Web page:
Why would my dog become frightened of certain places?
Lack of early exposure to the sights, sounds or perhaps odors of a particular location, or one or more traumatic experiences associated with that location could lead to fear. The fear is aggravated by an owner who tries to calm the dog down with affection or verbal intonations. This only reinforces the fearful behavior. For example, dogs may be frightened of traveling in the car because they become car sick or because the car ride is always followed by an unpleasant experience (such as boarding or a veterinary visit). Your dog may also become fearful of the veterinary hospital if it is always associated with unpleasant experiences, or of a particular room or area of the house (such as a basement or a cage) if an unpleasant event has occurred in that area. Some dogs even become frightened of the outdoors, because of unpleasant experiences that have occurred there.
How can I treat my dog's fear of places?
It is necessary to place the stimuli along a gradient, as well as carefully observing what the dog does. For example, the dog may walk into the garage okay, but begins to get agitated when approaching the car. Or, the dog may be okay approaching the car and only upset when forced to get in.
Desensitization and counter-conditioning are used to retrain the dog. Begin with good responses to obedience commands such as ‘sit' and ‘stay' for favored rewards. The goal, before beginning the exposure is that a calm, positive state can be achieved consistently on command. Then train and reward the dog in situations where the fear is very mild. With a fear of car rides, the dog might first be rewarded for not showing fear when it is 8 feet from the car, then 7 feet and so on until the dog can approach the car without showing signs of fear. Eventually the dog should learn to take rewards when it enters the car, and at further sessions the dog should learn to relax in the car with the door closed, and then when the motor is turned on. In much the same way it could take a few more sessions until the dog learns to take rewards in a moving car.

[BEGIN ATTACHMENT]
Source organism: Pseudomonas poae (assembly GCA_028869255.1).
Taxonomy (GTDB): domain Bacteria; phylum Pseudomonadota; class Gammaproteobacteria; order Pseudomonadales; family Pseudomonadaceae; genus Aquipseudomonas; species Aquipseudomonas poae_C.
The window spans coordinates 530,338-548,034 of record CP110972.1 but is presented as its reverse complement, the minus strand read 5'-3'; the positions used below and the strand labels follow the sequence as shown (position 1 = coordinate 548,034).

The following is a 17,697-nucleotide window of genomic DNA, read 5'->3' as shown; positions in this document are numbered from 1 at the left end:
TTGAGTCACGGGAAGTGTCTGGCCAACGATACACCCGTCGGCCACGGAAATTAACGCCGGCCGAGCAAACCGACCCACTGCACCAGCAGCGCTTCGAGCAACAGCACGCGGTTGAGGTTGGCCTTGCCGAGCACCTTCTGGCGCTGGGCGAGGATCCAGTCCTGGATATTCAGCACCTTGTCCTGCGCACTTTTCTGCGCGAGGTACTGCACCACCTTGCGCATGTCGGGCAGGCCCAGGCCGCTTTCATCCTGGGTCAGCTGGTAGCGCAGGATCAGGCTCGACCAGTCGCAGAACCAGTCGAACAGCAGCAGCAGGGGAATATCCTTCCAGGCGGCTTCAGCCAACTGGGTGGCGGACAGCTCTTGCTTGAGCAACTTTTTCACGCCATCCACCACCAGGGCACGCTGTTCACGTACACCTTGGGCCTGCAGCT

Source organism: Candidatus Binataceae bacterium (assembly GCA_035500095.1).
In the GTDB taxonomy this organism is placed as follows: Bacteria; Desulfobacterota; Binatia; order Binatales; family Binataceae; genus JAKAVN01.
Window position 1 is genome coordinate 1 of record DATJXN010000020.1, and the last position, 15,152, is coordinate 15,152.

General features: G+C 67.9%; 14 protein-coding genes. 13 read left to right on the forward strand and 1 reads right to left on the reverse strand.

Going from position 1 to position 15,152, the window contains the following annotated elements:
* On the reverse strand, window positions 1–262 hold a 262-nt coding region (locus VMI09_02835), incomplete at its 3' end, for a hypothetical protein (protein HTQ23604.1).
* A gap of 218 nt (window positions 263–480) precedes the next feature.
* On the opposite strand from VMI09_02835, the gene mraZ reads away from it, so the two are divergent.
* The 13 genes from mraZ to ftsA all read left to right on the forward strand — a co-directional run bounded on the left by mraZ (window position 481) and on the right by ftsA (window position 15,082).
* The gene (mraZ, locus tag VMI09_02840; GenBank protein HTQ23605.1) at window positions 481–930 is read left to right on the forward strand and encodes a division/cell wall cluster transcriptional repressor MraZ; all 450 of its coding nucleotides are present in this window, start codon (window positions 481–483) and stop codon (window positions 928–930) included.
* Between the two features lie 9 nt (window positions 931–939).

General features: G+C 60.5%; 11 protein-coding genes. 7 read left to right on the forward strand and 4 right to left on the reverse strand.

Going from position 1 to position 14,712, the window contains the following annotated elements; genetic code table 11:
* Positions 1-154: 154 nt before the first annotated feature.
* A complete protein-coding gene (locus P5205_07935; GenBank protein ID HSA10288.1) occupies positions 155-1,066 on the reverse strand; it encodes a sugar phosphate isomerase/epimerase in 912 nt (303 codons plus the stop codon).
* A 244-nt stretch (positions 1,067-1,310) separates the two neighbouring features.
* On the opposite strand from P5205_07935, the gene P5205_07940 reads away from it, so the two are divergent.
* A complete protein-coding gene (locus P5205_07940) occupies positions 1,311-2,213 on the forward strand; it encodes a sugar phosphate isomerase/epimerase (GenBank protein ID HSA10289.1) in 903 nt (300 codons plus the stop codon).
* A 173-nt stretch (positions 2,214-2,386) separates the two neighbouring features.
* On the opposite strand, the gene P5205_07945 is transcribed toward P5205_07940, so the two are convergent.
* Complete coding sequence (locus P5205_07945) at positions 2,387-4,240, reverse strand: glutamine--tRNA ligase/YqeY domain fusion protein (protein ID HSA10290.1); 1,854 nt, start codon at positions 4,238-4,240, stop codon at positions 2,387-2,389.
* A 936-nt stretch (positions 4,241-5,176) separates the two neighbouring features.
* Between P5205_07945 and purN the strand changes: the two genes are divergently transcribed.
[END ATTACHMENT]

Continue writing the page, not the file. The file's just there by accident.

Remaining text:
For the dog that is fearful of the veterinary office you might begin by taking the dog to the veterinarian's parking lot and doing some training exercises for food rewards, and progressing to the front walkway or into the waiting room. It may take many visits to train the dog to enter the examining room for rewards, be greeted by the staff or sit on the examining table. Similarly a dog that is fearful of a cage or particular room, may need to be taught to lie in the doorway for food and rewards. Then proceed a step or two into the room or a little farther into the cage, to receive the reward at each subsequent training session.
In treating fears you must have sufficient control of the pet so that there is no chance of injury and the pet cannot run away or escape from the stimulus. Eventually, the pet will calm down and accept that the stimulus will cause no harm. Obedience training for rewards is a positive way to ensure that you gain control. Begin in situations where the stimulus is not present, because if your dog will not respect your control and take rewards in non-threatening situations, you will not be able to control and settle your dog in problem situations.
Often a leash and head collar is the best way to maintain control and ensure that your dog will perform the desired behavior in the presence of the stimulus. The leash and halter prevents escape from the stimulus; helps build the dog's confidence; controls the head and nose in order to get the desired behavior (e.g. sit, heel); allows the owner to redirect the head away from the stimulus and toward the owner; prevents the possibility of a bite or injury; and provides a reward or release for each proper response. It is also necessary to control the stimulus because it must not be removed until your dog calms down and realizes that it will cause no harm. Always end each session on a positive note!
TREATING NOISE PHOBIAS
It has been found that the best approach to this problem is to treat the dog by systematic desensitization and counter-conditioning. Information sheets are available explaining these techniques and more detail can be found in the handout on ‘Fears and phobias - noises and places'.